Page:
Toronto Travel Guideadmin
Introducing the city of Toronto
Toronto is large, vibrant, multi-cultural with a renowned food scene, urban yet eco-friendly, culturally thriving with urban pleasures and plenty of parks that provide green spaces throughout the city.
It is Canada’s largest city and has a friendly population which makes the city easy to like. It’s a great place for dining, shopping, relaxing and exploring its many attractions including Toronto Islands, CN Tower, the Royal Ontario Museum and the Art Gallery of Ontario.
The seasons also play an important role in the lives of locals.
The weather changes are dramatic. Windy April is hardly a spring that the locals head out to enjoy. July however is a lively month, though humid, with overflowing patios, packed pubs and parks filled with locals who enjoy the warm weather along the lake shore late into the night.
While the red maples of October lend the city a festive air, though locals don’t particularly look forward to the winter. The peak of winter in February sees the city covered in inhospitable snow, and locals taking the underground pathways, or hiding in cozy pubs and coffee shops.
That is, if they’re not enjoying a game of hockey.
Plan Your Trip: Getting in and Around
- By plane: There are several airports that cater to international and regional travelers in the Toronto region.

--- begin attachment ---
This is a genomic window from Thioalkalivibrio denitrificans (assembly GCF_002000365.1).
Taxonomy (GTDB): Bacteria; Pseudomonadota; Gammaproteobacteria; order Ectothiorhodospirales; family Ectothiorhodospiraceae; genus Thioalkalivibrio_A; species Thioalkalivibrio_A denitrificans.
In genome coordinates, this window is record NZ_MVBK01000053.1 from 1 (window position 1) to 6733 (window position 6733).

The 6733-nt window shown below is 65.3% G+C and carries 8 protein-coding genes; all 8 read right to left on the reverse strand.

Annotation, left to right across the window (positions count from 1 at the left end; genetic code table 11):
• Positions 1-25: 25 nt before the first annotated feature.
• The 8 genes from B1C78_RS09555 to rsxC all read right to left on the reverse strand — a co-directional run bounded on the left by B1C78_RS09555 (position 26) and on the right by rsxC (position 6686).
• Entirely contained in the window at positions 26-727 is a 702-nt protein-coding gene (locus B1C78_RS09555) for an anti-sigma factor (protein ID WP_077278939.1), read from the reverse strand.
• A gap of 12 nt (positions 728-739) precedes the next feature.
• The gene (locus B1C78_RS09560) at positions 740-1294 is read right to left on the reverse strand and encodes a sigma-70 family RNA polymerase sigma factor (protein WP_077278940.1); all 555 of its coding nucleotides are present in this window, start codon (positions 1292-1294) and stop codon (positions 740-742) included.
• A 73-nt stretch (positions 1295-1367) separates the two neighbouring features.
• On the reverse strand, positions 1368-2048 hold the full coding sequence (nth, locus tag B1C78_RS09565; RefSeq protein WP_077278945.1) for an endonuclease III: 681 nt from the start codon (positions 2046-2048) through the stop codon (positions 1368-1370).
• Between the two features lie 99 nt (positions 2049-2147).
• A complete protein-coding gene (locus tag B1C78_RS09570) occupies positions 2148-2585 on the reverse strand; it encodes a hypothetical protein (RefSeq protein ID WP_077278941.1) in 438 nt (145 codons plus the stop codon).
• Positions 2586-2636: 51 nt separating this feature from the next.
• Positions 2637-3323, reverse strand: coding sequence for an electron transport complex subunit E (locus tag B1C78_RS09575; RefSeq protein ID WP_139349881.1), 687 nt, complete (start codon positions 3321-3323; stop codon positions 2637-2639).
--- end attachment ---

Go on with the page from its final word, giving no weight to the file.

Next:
The two terminals of the Toronto Pearson International Airport service most major international flight carriers. From the airport, the downtown is reachable with a 30 to 50 minute drive. The Toronto Transit Commission (TTC) and the Pacific Western Airport Express provide express bus services to downtown locations from the airport. GO Transit provides buses from the airport to destinations outside of the Toronto downtown.
For regional flights, ‘Island Airport’ or the Billy Bishop Toronto City Center Airport provides services to several cities of eastern Canada and the northeast US. Another airport for regional travel is the Hamilton International Airport, which is located 80 km from the Toronto Downtown and is particularly convenient for visits to the Niagara Falls.
A combination of services by the Hamilton Street Railway and the GO commuter bus can take passengers to the core downtown of Toronto.
The Buffalo-Niagara International Airport provides low-cost flight services between Toronto and the United States. It is possible to take a 3-hour Megabus ride from the airport to downtown. Travelers can also hire a car at the airport if they want to drive.
- By bus: There are plenty of intercity buses run by Greyhound, New York Trailways, Coach Canada, Shuttle, Ontario Northland, Megabus and Greyhound Quicklink. Of these, Greyhound provides links between New York City and Toronto with Syracuse, Rochester and Buffalo on the way.
The service also provides bus links to Chicago with the cities of Detroit, Windsor and London on the way. Coach Canada provides links to Montreal, New York City, Kingston and Buffalo.
The Canadian rail route operates a few weekly trains to Vancouver. Ontario Northland is a subsidized service to Cochrane, Ontario.
GO Transit also operates several commuter train services from Union Station to locations around the Greater Toronto Area.
Distances in Toronto are large, and a combination of efficient and clean subway rail, streetcar, buses and intercity trains can take you around the downtown area and even the Greater Toronto Area without a car.